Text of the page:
Ukraine’s transmission system operator (GTSOU) said Thursday natural gas exports from the country would be halted to conserve domestic supplies as fighting with Russia raged on, casting another specter over Europe’s energy markets.

The decision does not impact international transit, meaning Russian gas supplies moving through Ukraine toward Europe would be allowed to continue. Market participants were instructed not to export gas from Ukraine’s territory, including from storage inventories starting with the March 4 (Friday) gas day. The move was not expected to have an impact on European supplies as volumes from Ukraine are not a significant gas source for the continent. 

More Uncertainty

The emergency declaration, however, created yet another element of uncertainty for a global gas market fixated on the war in Ukraine. The conflict continued to pose risks for European supplies, especially if Russian energy exports are sanctioned or key Ukrainian infrastructure is damaged. 

GTSOU said Thursday a pipeline in the Luhansk region was damaged, forcing staff to cut off flows. The operator said it would resume operations as soon as possible, but stressed fighting was occurring in the area. GTSOU also said Wednesday an air strike damaged two strings of gas line in the Kharkiv region. 

The operator’s administrative buildings were also hit by artillery shelling on Wednesday, and the Ukraininan energy exchange was reportedly hit by a bomb on Thursday.

The hostilities haven’t impacted major transit lines, but GTSOU said it had been forced to shut down 14 gas distribution systems across the country. 

“Russia’s aggression against Ukraine has led to extraordinary and unprecedented conditions and restrictions when all energy companies must focus on maintaining the natural gas supply for Ukraine and Ukrainians,” GTSOU said Thursday after it halted exports.

Amid a glut of natural gas two years ago, European traders took advantage of Ukraine’s vast storage capacity to ensure inventories on the rest of the continent did not overfill and send prices spiraling. Ukraine has the largest gas storage capacity in Europe, with space for nearly 31 billion cubic meters. The country also imports natural gas from Europe via reverse flows as it has looked to cut its dependency on Russian gas in recent years.

Gas analytics head Tom Marzec-Manser of Independent Commodity Intelligence Services said Ukraine’s decision to halt exports isn’t likely to have a material impact on European supplies. Traders, he told NGI, have not recently been using Ukrainian storage volumes to move gas back toward the European Union (EU).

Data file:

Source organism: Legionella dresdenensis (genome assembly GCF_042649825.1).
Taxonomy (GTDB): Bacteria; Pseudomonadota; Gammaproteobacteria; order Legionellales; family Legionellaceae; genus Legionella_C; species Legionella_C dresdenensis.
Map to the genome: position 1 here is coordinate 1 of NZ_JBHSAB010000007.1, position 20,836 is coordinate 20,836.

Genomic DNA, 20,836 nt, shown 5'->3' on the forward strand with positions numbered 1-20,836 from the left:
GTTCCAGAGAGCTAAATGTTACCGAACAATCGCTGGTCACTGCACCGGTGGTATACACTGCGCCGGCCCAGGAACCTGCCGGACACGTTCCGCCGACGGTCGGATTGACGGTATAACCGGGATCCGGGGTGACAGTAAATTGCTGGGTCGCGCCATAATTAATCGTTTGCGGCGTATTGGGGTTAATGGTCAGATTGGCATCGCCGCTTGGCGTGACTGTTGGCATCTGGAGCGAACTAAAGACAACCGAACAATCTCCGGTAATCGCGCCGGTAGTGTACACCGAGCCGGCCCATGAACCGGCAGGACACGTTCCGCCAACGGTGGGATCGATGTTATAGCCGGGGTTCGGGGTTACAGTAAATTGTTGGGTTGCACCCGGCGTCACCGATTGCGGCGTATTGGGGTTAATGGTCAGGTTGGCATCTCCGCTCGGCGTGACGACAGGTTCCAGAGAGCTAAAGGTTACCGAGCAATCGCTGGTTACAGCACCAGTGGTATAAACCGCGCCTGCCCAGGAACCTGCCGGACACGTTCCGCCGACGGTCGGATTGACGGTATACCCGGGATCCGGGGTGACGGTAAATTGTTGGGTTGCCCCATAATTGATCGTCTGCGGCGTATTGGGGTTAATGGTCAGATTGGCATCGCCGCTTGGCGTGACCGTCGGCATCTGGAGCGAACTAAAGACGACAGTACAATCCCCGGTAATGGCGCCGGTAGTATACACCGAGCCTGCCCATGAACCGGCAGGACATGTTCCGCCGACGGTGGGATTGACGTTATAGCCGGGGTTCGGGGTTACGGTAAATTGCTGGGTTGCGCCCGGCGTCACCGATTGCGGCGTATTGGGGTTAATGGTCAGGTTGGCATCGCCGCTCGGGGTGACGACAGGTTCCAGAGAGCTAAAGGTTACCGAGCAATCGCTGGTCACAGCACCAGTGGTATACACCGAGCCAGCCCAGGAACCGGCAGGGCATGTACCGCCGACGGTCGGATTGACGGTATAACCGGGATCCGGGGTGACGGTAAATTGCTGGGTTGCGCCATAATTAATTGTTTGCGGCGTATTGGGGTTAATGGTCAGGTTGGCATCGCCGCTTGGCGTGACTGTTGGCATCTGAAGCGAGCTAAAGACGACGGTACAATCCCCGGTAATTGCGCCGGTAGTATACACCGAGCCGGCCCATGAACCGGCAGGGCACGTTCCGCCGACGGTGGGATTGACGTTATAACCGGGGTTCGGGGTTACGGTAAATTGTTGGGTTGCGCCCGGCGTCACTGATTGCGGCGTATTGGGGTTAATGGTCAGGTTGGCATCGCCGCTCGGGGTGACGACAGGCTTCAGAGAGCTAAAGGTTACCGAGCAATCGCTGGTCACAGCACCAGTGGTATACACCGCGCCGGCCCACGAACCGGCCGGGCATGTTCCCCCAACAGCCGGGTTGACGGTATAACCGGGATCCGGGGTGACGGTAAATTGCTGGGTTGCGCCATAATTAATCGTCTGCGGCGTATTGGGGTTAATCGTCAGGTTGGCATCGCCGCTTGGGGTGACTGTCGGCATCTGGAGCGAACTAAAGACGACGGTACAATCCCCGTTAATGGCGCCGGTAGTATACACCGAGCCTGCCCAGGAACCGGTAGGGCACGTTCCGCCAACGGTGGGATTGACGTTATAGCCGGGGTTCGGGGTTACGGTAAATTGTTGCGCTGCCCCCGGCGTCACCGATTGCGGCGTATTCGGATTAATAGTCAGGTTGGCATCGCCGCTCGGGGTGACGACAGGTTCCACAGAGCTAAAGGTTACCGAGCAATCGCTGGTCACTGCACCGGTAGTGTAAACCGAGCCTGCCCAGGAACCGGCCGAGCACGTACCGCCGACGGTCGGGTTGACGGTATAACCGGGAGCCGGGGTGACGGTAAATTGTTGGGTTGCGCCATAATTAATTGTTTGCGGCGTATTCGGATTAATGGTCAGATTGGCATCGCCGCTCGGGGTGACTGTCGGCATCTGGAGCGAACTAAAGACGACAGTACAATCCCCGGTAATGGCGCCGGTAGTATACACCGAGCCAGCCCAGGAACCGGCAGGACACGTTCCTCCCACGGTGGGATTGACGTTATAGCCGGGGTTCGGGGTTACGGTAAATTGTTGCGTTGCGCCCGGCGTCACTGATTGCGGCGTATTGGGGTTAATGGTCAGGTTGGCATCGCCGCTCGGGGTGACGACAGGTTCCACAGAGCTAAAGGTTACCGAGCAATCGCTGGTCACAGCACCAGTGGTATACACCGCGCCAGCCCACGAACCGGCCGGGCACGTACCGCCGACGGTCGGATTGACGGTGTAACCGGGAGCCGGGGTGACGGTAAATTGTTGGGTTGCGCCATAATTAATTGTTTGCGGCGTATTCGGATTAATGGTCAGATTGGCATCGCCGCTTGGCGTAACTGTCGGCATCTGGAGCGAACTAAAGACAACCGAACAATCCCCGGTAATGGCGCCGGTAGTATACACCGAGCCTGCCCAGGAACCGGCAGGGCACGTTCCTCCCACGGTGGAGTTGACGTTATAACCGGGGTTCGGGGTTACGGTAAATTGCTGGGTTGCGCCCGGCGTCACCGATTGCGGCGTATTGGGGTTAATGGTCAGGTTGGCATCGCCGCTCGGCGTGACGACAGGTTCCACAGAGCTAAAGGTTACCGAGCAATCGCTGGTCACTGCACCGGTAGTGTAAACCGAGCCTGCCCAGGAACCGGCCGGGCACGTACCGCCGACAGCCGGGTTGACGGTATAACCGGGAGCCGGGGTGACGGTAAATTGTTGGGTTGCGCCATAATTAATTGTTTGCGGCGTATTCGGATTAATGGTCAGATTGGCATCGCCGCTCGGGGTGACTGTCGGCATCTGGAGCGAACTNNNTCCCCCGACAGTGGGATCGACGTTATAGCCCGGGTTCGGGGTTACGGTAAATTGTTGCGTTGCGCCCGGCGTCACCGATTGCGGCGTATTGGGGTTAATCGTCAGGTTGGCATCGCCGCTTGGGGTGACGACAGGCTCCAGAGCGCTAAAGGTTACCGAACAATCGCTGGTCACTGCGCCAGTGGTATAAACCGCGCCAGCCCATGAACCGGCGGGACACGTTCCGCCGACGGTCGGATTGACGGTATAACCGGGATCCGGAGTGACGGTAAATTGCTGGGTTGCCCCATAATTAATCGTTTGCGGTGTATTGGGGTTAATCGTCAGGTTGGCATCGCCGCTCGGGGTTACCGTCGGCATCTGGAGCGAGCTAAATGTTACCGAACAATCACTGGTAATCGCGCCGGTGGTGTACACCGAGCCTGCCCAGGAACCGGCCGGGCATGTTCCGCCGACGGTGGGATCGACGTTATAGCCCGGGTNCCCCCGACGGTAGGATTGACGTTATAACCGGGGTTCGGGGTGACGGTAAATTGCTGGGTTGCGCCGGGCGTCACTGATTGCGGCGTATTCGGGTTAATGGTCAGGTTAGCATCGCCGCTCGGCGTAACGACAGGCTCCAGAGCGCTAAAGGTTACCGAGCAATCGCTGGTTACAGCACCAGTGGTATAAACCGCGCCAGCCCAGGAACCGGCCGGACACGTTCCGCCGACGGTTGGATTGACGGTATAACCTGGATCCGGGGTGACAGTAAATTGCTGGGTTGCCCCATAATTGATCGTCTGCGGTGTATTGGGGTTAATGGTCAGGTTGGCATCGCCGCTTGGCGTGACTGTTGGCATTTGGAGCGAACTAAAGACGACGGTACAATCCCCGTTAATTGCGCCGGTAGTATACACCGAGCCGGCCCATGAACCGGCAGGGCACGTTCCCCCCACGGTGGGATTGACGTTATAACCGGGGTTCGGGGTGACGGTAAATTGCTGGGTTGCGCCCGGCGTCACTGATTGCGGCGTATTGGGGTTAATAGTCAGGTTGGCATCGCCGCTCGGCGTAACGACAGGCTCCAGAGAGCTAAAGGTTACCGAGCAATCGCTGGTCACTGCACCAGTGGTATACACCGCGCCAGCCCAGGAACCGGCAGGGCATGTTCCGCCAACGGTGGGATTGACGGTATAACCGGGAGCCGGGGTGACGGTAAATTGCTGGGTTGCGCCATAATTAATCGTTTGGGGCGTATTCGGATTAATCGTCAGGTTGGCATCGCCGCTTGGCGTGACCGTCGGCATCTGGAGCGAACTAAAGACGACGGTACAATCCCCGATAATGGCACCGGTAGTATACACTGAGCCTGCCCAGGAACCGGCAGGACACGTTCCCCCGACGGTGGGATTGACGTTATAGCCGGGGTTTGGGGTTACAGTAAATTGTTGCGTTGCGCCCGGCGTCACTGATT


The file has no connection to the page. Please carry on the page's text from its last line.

Europe relies on Russia for about one-third of its gas supplies and a portion of that gas moves through Ukraine. Russian spot deliveries to the continent have been weak in recent months, particularly through Ukraine, but ramped up with the start of fighting.

“It’s true that significant storage stocks in the country were used by European traders, however, most of these stocks have already been used either as exports to Europe, or more likely used locally in the Ukrainian market itself,” Wood Mackenzie analyst Graham Freedman told NGI. “Ukraine storage reserves are currently very close to the five-year average, so I suspect that the amount of gas held by European traders in Ukraine is negligible.”

Low Gas Inventories

According to NGI data, Ukrainian storage inventories were at 17% of capacity this week. Freedman said Ukraine has been importing gas from Europe since the beginning of February, but the country is not likely in a position to export any volumes to Europe until this summer.

European inventories are short themselves, which has cast a light on the continent’s dependence on Russia for supplies. That’s prompted other countries, such as the United States, to step up liquefied natural gas deliveries to Europe as prices have jumped sharply and attracted more cargoes since late last year. 

While Russian flows to Europe have been strong since the attack began last week, the market has largely ignored everything but the war’s ongoing threat to supplies or the possibility of additional sanctions that could upend the energy market further. 

“Russia’s invasion of Ukraine continues to overshadow all other drivers across the European energy complex,” Schneider Electric analyst Rauhan Nazir said in a note to clients Thursday. “Risks around Russian gas exports to EU markets continue to provide strong upside potential for forward gas and power prices, with gas flows, risk of more direct sanctions and negotiations on a possible ceasefire remaining the top drivers to watch.”

Volatility continued on Thursday. The Title Transfer Facility followed Brent crude lower and broke a two-day rally. There were wild swings, however, during trading as the prompt TTF contract hit a record intraday high of nearly 200 euros/MWh, or roughly $65/MMBtu. The contract ultimately went on to shed about $2 to finish near $52.

Another volatile stretch was likely Friday. Russia was said to have taken control of Kherson in the south of Ukraine and was reportedly gaining ground in other parts of the region as attacks intensified. Russian President Vladimir Putin also reportedly told French President Emmanuel Macron in a phone call that Russia would achieve its goal in Ukraine “no matter what.” 

Meanwhile, another round of talks between Russia and Ukraine achieved little progress Thursday.